Basically, it was a country that was "settled" by people who liked to fight, and who were "troublemakers" in their home country. Which is why an embryonic nation could wage a war against its mother country and win. This was true not only of the original settlers, but of most of the people that followed. Their heirs inherited their genes, and probably a number of "traditions" that sprung from that way of thinking.

There is a great gap between rich and poor in the United States. Poor people (African-Americans in inner cities, poor whites in the countryside) live in areas where there is a lot of "gang-fighting" or "brawling." For such people to serve in the military is for them to get (relatively) good pay to live a life like the one they are used to.

Many of these poor Americans are willing to "go for broke" to get rich. This do-or-die mentality was the motto of the 442nd (Japanese-American) Regimental Combat Team of Senator Daniel K. Inouye. The military (and the wild west) is in a sense, an expression of the American way of life.

As for risks, probably Patrick Henry spoke (in 1775) for many (later) Americans when he shouted: "Give me liberty or give me death."

There was a Roman saying, "dulcet et decorum est pro patria morir." (It is a sweet and beautiful thing to die for one's country.) On the surface, it seems like a form of patriotism, but is real meaning may be, "the Roman standard of living so much higher than every one else's that I'd rather be a dead Roman than say, a live (and probably enslaved) Carthaginian." As members of the richest and most powerful country in the world, Americans often feel that way.

As for Australians (to answer questions in the comments), the ethos is quite similar. The continent was initially settled by "convicts," people who liked to wield arms almost by definition. This ethos is exemplified in the following Australian song: http://en.wikipedia.org/wiki/The_Wild_Colonial_Boy

It's about a robber who would rather fight at the odds of one to three than to surrender (and be hanged). He gets to shoot one of the cops in exchange for his own life. Modern Australians (like modern Americans) are the descendants of such people (the survivors, that is).

  • Can we say the same thing about Australia? en.wikipedia.org/wiki/Convicts_in_Australia Commented Aug 19, 2012 at 20:35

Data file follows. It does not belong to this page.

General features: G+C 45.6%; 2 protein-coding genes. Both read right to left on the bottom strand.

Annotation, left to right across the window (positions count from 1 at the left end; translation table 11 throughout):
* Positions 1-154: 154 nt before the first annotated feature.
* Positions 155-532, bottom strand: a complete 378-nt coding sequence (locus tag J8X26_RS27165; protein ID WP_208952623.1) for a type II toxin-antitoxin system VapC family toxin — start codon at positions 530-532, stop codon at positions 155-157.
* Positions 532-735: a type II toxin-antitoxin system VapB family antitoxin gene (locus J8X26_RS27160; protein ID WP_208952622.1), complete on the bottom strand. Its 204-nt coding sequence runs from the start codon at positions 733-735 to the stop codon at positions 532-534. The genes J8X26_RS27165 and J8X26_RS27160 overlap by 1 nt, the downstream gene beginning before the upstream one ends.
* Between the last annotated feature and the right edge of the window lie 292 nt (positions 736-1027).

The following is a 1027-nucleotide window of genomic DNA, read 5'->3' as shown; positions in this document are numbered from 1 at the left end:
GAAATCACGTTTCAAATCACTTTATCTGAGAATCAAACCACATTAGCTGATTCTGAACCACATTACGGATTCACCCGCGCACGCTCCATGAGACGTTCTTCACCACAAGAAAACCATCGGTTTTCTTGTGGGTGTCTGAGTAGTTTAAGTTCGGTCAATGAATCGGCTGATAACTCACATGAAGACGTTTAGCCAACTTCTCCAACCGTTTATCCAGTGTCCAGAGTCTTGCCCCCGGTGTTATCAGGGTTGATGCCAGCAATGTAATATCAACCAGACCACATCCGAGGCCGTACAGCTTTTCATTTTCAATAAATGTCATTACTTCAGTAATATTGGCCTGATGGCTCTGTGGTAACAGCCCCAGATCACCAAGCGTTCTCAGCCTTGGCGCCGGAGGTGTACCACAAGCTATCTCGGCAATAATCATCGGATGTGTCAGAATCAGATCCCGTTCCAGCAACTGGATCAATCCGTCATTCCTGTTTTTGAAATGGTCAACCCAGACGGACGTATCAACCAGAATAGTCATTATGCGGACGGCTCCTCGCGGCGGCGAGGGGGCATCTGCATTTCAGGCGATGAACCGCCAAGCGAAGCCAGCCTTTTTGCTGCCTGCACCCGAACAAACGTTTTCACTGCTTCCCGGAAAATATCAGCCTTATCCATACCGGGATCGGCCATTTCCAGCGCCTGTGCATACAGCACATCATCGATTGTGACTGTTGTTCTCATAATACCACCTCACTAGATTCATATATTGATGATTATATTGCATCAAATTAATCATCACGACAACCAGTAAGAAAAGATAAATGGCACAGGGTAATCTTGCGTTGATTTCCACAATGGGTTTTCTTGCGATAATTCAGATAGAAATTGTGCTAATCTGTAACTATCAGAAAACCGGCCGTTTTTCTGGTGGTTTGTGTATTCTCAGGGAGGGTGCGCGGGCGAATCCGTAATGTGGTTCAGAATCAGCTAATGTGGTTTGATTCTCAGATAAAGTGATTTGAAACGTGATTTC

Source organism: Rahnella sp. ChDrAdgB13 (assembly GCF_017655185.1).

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    @VitalijZadneprovskij: Possibly, but probably to a lesser extent.
    – Tom Au
    Commented Aug 19, 2012 at 20:38
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    This smacks of ahistorical exceptionalism. How do the vast sea of post-Revolution immigrants fit into that story? Or African Americans, who are disproportionately represented in the Army? Commented Aug 19, 2012 at 23:56
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    @VitalijZadneprovskij: Australia as a country possesses a very similar attitude as the USA. For example, their policy of handling indigenous people and immigrants are very similar. As to say about foreign policy, they are one of the most active allies of USA in Afghanistan and also participated in Iraq.
    – user806
    Commented Aug 20, 2012 at 12:25
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    @TomAu, I think this is slightly wrong. If anything, the US had one of the most legal and "happy" revolutions ever. In fact, you could say that China is a bloodier place since the Boxer rebellion, Taiping rebellion, Civil war...were all bloodier than Americans wars. To combat you quotes, I quote Mao Zi Dong: "A revolution is not the same as inviting people to dinner...A revolution is an act of violence by which one class overthroughs another. But, China is not a blood thirsty place, nether is America. Anything can be stated and backed up with rationalization, but rationalization is a fallacy.
    – Russell
    Commented Aug 21, 2012 at 14:00